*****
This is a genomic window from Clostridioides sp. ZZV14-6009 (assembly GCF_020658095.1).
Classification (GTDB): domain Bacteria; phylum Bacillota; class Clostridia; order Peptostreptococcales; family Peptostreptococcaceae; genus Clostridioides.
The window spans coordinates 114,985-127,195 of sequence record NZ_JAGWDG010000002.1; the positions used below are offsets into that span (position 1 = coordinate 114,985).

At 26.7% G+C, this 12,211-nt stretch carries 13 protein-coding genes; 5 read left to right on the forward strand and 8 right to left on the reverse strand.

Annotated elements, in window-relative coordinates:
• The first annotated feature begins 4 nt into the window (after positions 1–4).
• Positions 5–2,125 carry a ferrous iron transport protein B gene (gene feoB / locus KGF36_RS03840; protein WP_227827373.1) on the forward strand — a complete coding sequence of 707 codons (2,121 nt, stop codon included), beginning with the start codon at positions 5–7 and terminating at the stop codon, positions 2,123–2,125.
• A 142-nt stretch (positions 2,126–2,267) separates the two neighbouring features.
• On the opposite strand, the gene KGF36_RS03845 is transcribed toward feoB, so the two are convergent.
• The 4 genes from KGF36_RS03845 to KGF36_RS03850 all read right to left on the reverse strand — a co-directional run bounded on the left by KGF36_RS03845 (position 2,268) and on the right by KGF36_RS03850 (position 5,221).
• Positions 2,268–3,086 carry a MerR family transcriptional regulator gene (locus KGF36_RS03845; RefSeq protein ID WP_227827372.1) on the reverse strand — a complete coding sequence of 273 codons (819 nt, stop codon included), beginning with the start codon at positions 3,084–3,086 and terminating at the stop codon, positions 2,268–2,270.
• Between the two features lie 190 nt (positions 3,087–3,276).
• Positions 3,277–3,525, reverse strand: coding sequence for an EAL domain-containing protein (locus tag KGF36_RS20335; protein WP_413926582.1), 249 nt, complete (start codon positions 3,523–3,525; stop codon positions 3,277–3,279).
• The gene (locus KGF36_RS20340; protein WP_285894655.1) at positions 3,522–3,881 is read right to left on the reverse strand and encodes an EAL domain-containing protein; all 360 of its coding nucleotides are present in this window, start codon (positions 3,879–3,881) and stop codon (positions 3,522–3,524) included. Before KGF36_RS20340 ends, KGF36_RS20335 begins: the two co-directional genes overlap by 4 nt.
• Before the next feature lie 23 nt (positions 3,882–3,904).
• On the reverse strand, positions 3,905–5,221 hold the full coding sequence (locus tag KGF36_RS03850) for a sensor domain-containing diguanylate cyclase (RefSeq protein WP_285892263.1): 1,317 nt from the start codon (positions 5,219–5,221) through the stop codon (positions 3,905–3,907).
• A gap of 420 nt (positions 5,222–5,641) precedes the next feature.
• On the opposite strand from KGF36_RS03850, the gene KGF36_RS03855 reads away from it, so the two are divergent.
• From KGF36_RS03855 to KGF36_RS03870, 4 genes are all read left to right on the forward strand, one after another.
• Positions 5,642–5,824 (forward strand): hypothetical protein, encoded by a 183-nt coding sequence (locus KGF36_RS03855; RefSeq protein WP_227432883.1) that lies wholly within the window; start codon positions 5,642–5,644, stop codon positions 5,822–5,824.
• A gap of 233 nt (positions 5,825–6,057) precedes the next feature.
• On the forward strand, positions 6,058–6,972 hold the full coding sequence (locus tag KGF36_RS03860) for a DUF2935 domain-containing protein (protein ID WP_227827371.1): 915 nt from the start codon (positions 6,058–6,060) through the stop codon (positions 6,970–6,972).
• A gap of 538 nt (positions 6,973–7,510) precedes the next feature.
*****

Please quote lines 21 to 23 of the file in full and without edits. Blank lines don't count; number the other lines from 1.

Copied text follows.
• A gap of 233 nt (positions 5,825–6,057) precedes the next feature.
• On the forward strand, positions 6,058–6,972 hold the full coding sequence (locus tag KGF36_RS03860) for a DUF2935 domain-containing protein (protein ID WP_227827371.1): 915 nt from the start codon (positions 6,058–6,060) through the stop codon (positions 6,970–6,972).
• A gap of 538 nt (positions 6,973–7,510) precedes the next feature.